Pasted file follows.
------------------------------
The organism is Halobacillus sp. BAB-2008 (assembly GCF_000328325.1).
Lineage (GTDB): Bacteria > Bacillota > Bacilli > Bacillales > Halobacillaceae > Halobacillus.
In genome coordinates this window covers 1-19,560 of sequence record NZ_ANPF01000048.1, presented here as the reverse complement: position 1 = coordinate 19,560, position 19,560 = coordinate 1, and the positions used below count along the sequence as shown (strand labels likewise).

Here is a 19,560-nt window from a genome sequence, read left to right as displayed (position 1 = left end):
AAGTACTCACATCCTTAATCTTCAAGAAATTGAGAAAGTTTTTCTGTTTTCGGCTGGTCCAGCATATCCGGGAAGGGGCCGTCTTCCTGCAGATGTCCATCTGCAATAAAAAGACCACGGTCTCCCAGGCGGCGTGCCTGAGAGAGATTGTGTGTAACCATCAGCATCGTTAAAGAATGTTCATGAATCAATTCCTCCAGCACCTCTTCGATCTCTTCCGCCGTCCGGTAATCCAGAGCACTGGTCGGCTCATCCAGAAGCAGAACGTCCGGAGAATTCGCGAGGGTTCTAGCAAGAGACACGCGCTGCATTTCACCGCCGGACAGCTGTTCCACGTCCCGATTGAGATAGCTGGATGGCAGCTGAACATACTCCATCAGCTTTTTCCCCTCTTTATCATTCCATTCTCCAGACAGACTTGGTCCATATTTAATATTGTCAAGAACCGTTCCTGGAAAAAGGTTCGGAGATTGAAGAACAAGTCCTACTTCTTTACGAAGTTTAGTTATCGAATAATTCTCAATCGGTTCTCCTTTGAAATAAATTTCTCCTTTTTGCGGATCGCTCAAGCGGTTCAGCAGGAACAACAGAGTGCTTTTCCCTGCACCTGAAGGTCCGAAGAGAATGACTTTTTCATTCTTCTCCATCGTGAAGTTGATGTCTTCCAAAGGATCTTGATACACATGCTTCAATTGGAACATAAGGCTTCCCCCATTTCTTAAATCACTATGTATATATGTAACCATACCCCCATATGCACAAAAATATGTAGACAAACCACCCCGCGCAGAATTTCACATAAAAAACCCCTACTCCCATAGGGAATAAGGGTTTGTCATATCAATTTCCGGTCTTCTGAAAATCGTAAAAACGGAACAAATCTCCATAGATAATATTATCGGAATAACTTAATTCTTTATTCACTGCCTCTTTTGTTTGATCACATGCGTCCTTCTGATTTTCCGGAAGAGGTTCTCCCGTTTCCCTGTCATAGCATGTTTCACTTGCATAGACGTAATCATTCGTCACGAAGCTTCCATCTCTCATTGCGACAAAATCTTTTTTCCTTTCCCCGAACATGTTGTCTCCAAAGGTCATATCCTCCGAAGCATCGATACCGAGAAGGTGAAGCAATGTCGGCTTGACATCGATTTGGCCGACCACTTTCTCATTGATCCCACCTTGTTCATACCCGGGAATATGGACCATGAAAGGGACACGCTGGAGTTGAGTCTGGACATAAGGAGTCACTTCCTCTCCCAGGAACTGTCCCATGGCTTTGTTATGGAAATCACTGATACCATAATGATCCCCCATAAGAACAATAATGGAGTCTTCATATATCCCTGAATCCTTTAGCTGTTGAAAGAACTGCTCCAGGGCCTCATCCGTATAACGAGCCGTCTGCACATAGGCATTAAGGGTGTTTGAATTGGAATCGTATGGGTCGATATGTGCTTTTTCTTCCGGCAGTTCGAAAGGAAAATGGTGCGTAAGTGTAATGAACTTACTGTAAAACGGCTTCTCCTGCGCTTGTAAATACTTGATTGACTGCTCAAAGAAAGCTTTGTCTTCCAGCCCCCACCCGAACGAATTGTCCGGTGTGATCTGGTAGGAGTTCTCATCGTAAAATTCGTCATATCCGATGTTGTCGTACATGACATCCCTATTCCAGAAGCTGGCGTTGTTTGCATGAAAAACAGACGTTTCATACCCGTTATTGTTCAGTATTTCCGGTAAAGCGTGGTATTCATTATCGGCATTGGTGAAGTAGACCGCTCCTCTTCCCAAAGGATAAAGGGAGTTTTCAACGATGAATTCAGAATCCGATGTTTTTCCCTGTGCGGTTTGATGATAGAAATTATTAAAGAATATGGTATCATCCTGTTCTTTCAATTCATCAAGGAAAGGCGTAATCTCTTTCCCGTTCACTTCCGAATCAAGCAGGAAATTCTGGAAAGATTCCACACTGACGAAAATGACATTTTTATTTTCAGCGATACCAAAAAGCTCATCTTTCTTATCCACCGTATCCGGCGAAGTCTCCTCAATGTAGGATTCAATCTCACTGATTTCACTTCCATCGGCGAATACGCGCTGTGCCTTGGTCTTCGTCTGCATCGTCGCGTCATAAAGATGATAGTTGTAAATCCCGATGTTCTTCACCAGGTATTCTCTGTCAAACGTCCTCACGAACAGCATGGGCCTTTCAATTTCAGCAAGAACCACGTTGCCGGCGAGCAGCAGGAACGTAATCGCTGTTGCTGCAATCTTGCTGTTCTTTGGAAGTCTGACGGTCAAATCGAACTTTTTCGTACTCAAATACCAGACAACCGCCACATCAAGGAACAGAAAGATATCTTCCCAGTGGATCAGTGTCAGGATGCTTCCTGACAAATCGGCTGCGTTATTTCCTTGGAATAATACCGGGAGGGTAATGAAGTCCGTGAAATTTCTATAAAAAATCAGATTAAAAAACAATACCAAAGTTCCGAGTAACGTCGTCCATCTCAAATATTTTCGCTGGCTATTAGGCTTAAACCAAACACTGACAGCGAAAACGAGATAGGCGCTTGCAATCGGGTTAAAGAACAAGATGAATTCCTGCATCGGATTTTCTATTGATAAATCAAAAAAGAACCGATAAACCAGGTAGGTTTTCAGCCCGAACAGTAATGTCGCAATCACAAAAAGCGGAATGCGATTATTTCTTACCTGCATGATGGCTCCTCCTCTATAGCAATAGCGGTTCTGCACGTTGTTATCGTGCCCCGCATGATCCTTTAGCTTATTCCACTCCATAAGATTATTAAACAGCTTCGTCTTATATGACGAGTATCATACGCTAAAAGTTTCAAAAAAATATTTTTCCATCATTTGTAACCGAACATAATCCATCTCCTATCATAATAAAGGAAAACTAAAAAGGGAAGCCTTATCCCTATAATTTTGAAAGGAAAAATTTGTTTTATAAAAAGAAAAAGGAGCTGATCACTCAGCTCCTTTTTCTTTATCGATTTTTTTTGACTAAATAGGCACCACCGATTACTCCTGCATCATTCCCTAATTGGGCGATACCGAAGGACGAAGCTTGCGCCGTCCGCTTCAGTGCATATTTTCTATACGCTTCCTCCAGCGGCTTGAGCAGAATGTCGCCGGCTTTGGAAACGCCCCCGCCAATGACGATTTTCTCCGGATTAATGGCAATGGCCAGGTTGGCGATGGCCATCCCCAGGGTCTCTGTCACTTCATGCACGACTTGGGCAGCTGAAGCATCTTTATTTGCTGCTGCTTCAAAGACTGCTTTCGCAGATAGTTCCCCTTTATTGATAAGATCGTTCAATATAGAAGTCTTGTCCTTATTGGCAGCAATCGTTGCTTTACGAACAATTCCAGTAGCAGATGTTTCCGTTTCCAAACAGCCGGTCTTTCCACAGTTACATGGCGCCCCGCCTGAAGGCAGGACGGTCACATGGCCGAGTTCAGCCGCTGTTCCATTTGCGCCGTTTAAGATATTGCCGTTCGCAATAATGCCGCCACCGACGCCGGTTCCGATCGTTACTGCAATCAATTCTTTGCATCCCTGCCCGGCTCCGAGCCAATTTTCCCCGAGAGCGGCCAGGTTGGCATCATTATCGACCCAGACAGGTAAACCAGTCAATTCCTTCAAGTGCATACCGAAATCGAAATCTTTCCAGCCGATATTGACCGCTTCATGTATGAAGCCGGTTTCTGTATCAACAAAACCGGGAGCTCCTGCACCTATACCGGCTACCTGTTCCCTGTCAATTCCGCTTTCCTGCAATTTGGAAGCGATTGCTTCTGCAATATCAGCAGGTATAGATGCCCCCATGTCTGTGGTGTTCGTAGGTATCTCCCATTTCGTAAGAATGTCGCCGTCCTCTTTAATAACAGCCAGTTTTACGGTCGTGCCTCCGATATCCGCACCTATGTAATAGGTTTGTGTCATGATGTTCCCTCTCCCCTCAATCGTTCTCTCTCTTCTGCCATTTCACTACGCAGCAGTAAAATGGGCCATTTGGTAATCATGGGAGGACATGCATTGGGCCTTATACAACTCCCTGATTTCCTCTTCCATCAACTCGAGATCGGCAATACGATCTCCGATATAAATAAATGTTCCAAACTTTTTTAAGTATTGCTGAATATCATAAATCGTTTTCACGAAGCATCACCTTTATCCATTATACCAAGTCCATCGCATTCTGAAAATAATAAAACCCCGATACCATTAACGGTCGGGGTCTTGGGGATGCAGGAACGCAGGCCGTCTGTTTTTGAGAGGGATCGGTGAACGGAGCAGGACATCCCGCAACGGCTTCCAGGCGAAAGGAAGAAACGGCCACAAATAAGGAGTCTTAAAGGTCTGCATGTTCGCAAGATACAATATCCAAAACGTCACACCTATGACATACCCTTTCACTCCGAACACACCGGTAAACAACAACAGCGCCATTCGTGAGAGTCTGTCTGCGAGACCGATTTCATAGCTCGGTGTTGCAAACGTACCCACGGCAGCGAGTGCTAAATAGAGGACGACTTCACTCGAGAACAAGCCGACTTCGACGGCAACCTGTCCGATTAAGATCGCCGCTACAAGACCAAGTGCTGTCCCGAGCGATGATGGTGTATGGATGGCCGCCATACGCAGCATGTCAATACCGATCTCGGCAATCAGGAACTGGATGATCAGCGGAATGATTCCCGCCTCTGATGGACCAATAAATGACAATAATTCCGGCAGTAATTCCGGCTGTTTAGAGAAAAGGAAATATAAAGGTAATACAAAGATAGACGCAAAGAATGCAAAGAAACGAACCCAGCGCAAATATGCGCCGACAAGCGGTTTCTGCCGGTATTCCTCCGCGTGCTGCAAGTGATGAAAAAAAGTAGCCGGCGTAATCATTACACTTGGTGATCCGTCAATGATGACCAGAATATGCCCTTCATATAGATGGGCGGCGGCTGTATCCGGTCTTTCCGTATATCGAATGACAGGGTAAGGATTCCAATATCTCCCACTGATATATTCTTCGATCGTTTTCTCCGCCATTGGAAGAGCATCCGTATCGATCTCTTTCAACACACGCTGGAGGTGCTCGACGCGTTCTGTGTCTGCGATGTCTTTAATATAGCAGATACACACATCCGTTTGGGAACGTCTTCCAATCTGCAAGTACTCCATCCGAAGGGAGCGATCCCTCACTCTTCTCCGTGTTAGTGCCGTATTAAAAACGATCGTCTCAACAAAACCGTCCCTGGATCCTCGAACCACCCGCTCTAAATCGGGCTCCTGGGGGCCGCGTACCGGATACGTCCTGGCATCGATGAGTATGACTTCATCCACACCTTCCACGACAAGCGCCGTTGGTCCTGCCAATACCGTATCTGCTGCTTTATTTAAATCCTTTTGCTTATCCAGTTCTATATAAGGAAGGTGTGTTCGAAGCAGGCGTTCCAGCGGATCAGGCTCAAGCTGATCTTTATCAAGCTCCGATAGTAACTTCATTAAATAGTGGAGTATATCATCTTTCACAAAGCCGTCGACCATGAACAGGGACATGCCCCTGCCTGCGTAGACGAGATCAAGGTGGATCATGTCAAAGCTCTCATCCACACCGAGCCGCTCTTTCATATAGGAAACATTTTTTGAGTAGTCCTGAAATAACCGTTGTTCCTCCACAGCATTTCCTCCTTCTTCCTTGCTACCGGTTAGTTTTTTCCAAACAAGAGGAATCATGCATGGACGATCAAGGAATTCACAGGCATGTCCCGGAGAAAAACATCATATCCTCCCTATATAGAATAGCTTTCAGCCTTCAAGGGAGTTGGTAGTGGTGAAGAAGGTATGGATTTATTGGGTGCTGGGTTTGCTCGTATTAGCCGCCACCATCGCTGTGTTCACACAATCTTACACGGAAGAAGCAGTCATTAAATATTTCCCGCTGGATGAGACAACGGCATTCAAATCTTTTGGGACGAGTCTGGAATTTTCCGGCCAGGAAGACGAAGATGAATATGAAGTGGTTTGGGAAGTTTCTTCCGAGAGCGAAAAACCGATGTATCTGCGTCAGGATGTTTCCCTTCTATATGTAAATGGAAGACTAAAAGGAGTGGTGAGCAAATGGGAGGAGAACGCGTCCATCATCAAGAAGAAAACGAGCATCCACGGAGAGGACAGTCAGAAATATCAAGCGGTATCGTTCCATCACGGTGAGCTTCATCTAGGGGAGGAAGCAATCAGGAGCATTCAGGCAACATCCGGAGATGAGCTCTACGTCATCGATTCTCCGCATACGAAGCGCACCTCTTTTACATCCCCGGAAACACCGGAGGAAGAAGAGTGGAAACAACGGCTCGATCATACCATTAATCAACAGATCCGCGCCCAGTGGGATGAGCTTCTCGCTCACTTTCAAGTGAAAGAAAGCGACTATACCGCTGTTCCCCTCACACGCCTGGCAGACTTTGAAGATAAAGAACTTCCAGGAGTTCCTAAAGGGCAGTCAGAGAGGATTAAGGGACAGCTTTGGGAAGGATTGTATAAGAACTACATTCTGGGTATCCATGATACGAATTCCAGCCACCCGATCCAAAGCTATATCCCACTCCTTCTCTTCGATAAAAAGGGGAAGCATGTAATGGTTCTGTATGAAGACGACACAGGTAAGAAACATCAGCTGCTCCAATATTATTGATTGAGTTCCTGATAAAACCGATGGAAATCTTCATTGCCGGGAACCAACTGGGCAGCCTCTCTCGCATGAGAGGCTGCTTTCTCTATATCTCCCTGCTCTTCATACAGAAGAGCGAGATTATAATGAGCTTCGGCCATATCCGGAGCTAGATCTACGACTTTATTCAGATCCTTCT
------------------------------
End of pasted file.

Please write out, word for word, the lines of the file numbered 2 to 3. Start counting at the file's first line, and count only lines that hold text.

Lineage (GTDB): Bacteria > Bacillota > Bacilli > Bacillales > Halobacillaceae > Halobacillus.
In genome coordinates this window covers 1-19,560 of sequence record NZ_ANPF01000048.1, presented here as the reverse complement: position 1 = coordinate 19,560, position 19,560 = coordinate 1, and the positions used below count along the sequence as shown (strand labels likewise).